We are working on a SARC ASDP-21489 Ez-kit board.
1) We have a 16-bit A/D connected to the AMI bus. This A/D delivers 16-bit, signed data. We have declared the pointer to this as being a pointer to an signed short, which we assume would tell the compiler that there is a 16-bit peripheral out there. However, when we read the data from this A/D, negative values show up as very-high-valued positive values. The compiler is thus, ignoring the fact that we told it that it was a signed port connected to the AMI bus and thus, after we read the data, we need to do C code such as this to correct it:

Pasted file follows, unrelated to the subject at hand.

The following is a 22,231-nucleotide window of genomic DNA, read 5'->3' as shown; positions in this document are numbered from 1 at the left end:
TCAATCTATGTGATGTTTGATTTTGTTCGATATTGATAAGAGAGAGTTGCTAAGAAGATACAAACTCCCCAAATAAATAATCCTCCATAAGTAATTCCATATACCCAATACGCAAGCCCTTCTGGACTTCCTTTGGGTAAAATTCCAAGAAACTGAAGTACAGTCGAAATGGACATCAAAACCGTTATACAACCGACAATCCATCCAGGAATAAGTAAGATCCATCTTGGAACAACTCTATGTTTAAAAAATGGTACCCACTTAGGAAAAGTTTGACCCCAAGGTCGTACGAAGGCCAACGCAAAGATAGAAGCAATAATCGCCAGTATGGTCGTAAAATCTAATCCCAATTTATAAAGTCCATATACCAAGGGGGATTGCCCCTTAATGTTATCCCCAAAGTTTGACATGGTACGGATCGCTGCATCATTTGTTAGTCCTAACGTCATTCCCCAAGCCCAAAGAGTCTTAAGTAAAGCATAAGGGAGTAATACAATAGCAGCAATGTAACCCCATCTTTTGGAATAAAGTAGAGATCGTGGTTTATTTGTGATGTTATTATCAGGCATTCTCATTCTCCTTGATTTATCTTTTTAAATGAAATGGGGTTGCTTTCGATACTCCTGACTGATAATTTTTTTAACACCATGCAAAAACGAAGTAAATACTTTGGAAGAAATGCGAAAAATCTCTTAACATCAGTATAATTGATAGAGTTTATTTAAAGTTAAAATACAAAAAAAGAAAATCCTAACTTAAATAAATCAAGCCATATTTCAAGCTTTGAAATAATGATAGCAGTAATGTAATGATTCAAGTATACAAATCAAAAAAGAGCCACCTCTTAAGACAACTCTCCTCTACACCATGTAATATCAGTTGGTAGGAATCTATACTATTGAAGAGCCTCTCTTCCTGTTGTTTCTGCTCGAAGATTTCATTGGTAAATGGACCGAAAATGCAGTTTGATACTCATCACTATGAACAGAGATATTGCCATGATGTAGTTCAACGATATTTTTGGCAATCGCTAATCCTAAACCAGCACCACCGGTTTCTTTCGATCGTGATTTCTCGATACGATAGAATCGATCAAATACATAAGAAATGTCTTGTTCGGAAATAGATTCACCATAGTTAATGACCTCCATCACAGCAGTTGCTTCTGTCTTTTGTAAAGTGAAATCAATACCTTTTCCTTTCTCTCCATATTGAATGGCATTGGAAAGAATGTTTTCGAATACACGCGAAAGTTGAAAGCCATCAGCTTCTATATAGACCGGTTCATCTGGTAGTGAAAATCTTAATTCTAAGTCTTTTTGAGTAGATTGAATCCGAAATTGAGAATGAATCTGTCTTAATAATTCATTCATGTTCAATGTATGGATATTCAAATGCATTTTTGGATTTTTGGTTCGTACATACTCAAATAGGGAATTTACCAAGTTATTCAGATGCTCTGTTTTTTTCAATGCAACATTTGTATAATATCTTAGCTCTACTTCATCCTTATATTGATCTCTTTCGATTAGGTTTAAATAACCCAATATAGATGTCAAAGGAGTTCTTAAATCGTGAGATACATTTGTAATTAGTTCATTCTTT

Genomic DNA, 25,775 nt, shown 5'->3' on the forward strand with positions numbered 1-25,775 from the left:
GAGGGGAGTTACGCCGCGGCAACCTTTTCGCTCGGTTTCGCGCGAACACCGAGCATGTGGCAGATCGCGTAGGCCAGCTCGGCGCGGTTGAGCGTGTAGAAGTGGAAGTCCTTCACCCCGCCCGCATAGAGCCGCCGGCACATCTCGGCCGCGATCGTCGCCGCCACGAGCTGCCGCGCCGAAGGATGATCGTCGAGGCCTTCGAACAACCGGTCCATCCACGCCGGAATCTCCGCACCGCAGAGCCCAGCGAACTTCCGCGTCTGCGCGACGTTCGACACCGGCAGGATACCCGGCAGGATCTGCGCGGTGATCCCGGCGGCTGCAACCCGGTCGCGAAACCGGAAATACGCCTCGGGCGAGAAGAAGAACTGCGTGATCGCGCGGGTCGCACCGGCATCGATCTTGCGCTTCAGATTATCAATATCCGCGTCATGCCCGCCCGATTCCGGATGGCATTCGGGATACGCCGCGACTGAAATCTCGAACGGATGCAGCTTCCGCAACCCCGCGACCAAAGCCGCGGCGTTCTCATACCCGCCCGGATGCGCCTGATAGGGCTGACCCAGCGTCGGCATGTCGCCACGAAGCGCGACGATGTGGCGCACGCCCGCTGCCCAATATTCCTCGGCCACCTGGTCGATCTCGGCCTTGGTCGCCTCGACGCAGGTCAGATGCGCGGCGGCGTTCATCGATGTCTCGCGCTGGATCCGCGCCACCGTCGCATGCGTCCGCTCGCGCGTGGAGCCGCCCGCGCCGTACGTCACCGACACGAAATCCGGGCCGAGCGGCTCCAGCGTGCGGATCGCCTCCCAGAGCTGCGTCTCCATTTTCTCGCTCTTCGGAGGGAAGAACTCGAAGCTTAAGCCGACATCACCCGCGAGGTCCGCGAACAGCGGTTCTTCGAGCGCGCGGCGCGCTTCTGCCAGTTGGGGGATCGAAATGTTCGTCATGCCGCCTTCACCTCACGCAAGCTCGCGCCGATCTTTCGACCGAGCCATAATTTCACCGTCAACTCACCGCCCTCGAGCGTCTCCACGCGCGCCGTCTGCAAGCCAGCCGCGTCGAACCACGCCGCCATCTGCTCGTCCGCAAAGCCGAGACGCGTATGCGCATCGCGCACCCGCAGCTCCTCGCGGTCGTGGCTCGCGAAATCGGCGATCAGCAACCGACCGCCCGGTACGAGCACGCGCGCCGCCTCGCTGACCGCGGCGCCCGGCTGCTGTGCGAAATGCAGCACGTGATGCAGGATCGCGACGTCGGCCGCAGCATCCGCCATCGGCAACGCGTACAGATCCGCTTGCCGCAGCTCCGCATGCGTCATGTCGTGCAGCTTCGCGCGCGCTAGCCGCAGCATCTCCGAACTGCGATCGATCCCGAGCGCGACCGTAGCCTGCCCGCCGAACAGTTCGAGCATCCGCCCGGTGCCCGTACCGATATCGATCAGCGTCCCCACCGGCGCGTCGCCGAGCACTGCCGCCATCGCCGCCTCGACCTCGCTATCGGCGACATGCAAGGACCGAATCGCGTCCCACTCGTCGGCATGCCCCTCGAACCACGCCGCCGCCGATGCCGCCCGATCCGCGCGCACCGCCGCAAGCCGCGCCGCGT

2) After we discovered the situation above, we tried a few things. For example, we did:
short int Bob;
Bob = 300000000;
The compiler seems perfectly happy to assign a short integer a value of 300 billion, which of course won't even fit into a 32-bit integer let alone a 16-bit one.
We also tried putting 300 billion and even higher values into a "char", which with most compilers would generate errors with numbers greater than 127.
Questions based on the tests from above:
a) From experiments 1 and 2 above, are we to conclude that the compiler really assigns all variables to 32-bit floating point variables?
b) Is there any better (i.e. faster) was of recovering signed information from our A/D other than the code provided above?
c) In the Linker Description File, we see that we are able to create 16-bit sections. Would such a thing help here or what?
Please provide some insights as to what is going on here...